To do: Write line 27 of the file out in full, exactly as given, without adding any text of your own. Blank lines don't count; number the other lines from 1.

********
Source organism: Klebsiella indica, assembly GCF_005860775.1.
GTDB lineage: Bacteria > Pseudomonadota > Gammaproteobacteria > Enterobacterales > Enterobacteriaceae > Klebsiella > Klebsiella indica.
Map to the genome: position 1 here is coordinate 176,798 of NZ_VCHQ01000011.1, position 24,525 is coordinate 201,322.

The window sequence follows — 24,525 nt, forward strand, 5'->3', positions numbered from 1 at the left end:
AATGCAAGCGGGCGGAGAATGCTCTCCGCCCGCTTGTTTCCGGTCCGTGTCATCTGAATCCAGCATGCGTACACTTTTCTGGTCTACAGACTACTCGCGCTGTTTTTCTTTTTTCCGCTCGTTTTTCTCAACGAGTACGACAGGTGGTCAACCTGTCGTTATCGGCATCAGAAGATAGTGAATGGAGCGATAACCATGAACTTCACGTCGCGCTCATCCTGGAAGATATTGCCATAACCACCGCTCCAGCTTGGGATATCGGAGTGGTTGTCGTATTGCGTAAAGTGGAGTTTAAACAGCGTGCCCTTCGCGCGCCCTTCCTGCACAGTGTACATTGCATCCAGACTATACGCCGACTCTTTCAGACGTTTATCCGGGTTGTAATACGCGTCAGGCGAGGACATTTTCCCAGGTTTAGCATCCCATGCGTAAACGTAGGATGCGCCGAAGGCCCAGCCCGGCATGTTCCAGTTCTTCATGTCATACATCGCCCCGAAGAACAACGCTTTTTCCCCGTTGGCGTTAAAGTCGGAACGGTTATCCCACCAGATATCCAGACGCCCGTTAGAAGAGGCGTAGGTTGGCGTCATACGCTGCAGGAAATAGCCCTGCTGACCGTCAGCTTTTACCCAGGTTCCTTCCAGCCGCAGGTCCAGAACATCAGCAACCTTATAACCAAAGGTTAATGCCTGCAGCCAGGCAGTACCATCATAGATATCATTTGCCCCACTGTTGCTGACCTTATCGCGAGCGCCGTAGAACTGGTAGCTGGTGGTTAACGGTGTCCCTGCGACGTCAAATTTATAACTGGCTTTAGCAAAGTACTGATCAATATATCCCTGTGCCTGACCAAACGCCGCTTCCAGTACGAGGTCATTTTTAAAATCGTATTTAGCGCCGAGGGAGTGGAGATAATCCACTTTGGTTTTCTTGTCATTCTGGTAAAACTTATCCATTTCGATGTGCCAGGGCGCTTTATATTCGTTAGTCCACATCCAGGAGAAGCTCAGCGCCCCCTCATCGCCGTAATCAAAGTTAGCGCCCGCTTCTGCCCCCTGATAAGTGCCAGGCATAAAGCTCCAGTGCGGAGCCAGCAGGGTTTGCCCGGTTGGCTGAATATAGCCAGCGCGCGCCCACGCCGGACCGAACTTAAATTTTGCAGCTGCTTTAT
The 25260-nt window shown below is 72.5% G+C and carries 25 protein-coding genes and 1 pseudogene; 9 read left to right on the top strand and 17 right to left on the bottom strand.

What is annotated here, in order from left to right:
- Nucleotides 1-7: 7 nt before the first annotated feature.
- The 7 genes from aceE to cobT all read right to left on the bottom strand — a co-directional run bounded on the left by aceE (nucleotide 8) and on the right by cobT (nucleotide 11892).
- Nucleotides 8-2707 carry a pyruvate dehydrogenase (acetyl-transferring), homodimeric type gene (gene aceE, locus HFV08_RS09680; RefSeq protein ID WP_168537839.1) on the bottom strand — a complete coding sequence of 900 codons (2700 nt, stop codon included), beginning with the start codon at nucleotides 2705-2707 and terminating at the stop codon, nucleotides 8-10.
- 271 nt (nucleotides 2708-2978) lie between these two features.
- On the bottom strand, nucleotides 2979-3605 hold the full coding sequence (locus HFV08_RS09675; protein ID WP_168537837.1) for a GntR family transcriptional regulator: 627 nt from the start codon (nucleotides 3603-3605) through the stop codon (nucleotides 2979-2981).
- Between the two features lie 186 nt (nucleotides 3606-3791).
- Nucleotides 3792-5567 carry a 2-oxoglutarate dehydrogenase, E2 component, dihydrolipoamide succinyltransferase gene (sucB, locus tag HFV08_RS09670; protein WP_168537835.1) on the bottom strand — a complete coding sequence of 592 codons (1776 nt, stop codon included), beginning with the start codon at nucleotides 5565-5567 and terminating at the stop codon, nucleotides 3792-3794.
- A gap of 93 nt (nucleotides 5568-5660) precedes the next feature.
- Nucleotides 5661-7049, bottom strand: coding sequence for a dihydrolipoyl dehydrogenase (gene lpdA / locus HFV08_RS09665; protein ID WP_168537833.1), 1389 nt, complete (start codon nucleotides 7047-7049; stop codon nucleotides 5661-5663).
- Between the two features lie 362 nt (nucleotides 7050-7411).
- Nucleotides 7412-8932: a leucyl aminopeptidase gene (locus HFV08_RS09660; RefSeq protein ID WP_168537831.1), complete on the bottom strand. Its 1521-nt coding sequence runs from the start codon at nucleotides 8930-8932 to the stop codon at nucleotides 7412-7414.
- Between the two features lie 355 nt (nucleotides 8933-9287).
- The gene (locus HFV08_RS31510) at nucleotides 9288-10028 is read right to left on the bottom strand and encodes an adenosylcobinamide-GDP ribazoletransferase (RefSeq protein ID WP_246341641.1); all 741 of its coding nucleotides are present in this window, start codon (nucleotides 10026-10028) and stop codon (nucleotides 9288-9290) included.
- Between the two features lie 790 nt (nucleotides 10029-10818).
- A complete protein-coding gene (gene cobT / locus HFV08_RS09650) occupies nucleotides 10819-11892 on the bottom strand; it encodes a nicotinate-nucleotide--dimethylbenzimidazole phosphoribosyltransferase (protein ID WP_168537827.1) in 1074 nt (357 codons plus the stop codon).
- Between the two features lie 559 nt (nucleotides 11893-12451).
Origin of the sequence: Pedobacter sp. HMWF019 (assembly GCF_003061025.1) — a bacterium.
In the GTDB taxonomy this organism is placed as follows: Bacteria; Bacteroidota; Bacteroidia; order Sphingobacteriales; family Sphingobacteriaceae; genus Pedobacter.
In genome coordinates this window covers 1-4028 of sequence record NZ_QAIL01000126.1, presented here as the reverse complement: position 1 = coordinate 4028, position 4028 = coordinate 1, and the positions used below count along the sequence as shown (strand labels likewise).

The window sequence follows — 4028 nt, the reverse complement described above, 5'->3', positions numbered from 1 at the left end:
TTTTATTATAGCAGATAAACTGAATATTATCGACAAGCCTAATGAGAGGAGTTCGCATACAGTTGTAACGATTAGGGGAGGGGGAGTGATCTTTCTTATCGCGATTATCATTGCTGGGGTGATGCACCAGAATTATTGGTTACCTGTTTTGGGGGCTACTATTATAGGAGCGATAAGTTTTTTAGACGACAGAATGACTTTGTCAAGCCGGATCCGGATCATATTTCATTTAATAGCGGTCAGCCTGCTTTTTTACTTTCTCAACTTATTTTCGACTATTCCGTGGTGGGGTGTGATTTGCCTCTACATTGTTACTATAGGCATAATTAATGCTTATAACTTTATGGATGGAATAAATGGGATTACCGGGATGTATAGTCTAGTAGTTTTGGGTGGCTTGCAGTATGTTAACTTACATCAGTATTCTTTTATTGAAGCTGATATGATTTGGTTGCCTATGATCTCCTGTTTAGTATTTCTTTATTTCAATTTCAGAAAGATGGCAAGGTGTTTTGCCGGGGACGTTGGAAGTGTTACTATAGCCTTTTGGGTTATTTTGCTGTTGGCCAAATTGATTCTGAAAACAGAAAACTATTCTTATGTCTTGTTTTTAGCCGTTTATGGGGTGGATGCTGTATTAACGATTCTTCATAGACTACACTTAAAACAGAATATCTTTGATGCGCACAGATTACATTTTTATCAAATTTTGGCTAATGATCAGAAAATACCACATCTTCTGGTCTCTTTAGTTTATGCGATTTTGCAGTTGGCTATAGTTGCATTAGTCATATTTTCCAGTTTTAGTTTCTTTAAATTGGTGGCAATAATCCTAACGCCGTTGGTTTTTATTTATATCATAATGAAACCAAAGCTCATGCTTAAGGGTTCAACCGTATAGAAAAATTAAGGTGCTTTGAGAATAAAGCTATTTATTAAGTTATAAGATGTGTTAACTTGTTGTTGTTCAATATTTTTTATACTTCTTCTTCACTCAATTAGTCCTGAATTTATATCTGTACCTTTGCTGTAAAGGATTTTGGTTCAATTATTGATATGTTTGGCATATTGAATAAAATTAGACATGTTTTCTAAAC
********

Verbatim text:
The window sequence follows — 4028 nt, the reverse complement described above, 5'->3', positions numbered from 1 at the left end: